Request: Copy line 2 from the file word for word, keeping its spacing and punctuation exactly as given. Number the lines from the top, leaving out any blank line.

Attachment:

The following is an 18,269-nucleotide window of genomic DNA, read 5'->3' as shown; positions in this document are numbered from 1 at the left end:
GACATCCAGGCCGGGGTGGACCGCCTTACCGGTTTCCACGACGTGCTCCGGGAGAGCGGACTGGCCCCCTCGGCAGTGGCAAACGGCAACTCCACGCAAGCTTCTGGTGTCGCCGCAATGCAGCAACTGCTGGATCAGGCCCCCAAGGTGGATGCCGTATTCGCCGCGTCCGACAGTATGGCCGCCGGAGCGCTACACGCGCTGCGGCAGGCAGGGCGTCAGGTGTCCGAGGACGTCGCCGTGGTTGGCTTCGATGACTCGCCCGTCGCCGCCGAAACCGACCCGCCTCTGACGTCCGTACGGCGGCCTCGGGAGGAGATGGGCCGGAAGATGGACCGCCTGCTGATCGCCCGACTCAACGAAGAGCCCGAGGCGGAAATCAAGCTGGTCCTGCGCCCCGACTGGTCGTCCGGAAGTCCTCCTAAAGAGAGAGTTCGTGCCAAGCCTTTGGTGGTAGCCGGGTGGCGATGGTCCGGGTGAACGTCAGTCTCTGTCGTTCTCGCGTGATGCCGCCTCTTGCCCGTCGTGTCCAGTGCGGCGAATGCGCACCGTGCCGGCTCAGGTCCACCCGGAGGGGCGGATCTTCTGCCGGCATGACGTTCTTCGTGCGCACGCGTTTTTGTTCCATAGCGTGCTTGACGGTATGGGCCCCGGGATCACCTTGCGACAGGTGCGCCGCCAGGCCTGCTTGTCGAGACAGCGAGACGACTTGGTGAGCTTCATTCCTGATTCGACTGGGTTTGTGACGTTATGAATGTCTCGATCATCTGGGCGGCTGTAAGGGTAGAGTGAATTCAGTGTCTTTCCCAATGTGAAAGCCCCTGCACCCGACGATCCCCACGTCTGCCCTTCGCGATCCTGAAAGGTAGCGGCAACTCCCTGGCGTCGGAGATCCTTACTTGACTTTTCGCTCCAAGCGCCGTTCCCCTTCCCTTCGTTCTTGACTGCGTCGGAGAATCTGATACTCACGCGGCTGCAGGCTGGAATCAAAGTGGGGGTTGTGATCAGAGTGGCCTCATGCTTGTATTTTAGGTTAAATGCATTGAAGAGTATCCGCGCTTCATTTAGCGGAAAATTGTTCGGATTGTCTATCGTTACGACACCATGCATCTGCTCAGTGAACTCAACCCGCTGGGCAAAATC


GACATCCAGGCCGGGGTGGACCGCCTTACCGGTTTCCACGACGTGCTCCGGGAGAGCGGACTGGCCCCCTCGGCAGTGGCAAACGGCAACTCCACGCAAGCTTCTGGTGTCGCCGCAATGCAGCAACTGCTGGATCAGGCCCCCAAGGTGGATGCCGTATTCGCCGCGTCCGACAGTATGGCCGCCGGAGCGCTACACGCGCTGCGGCAGGCAGGGCGTCAGGTGTCCGAGGACGTCGCCGTGGTTGGCTTCGATGACTCGCCCGTCGCCGCCGAAACCGACCCGCCTCTGACGTCCGTACGGCGGCCTCGGGAGGAGATGGGCCGGAAGATGGACCGCCTGCTGATCGCCCGACTCAACGAAGAGCCCGAGGCGGAAATCAAGCTGGTCCTGCGCCCCGACTGGTCGTCCGGAAGTCCTCCTAAAGAGAGAGTTCGTGCCAAGCCTTTGGTGGTAGCCGGGTGGCGATGGTCCGGGTGAACGTCAGTCTCTGTCGTTCTCGCGTGATGCCGCCTCTTGCCCGTCGTGTCCAGTGCGGCGAATGCGCACCGTGCCGGCTCAGGTCCACCCGGAGGGGCGGATCTTCTGCCGGCATGACGTTCTTCGTGCGCACGCGTTTTTGTTCCATAGCGTGCTTGACGGTATGGGCCCCGGGATCACCTTGCGACAGGTGCGCCGCCAGGCCTGCTTGTCGAGACAGCGAGACGACTTGGTGAGCTTCATTCCTGATTCGACTGGGTTTGTGACGTTATGAATGTCTCGATCATCTGGGCGGCTGTAAGGGTAGAGTGAATTCAGTGTCTTTCCCAATGTGAAAGCCCCTGCACCCGACGATCCCCACGTCTGCCCTTCGCGATCCTGAAAGGTAGCGGCAACTCCCTGGCGTCGGAGATCCTTACTTGACTTTTCGCTCCAAGCGCCGTTCCCCTTCCCTTCGTTCTTGACTGCGTCGGAGAATCTGATACTCACGCGGCTGCAGGCTGGAATCAAAGTGGGGGTTGTGATCAGAGTGGCCTCATGCTTGTATTTTAGGTTAAATGCATTGAAGAGTATCCGCGCTTCATTTAGCGGAAAATTGTTCGGATTGTCTATCGTTACGACACCATGCATCTGCTCAGTGAACTCAACCCGCTGGGCAAAATC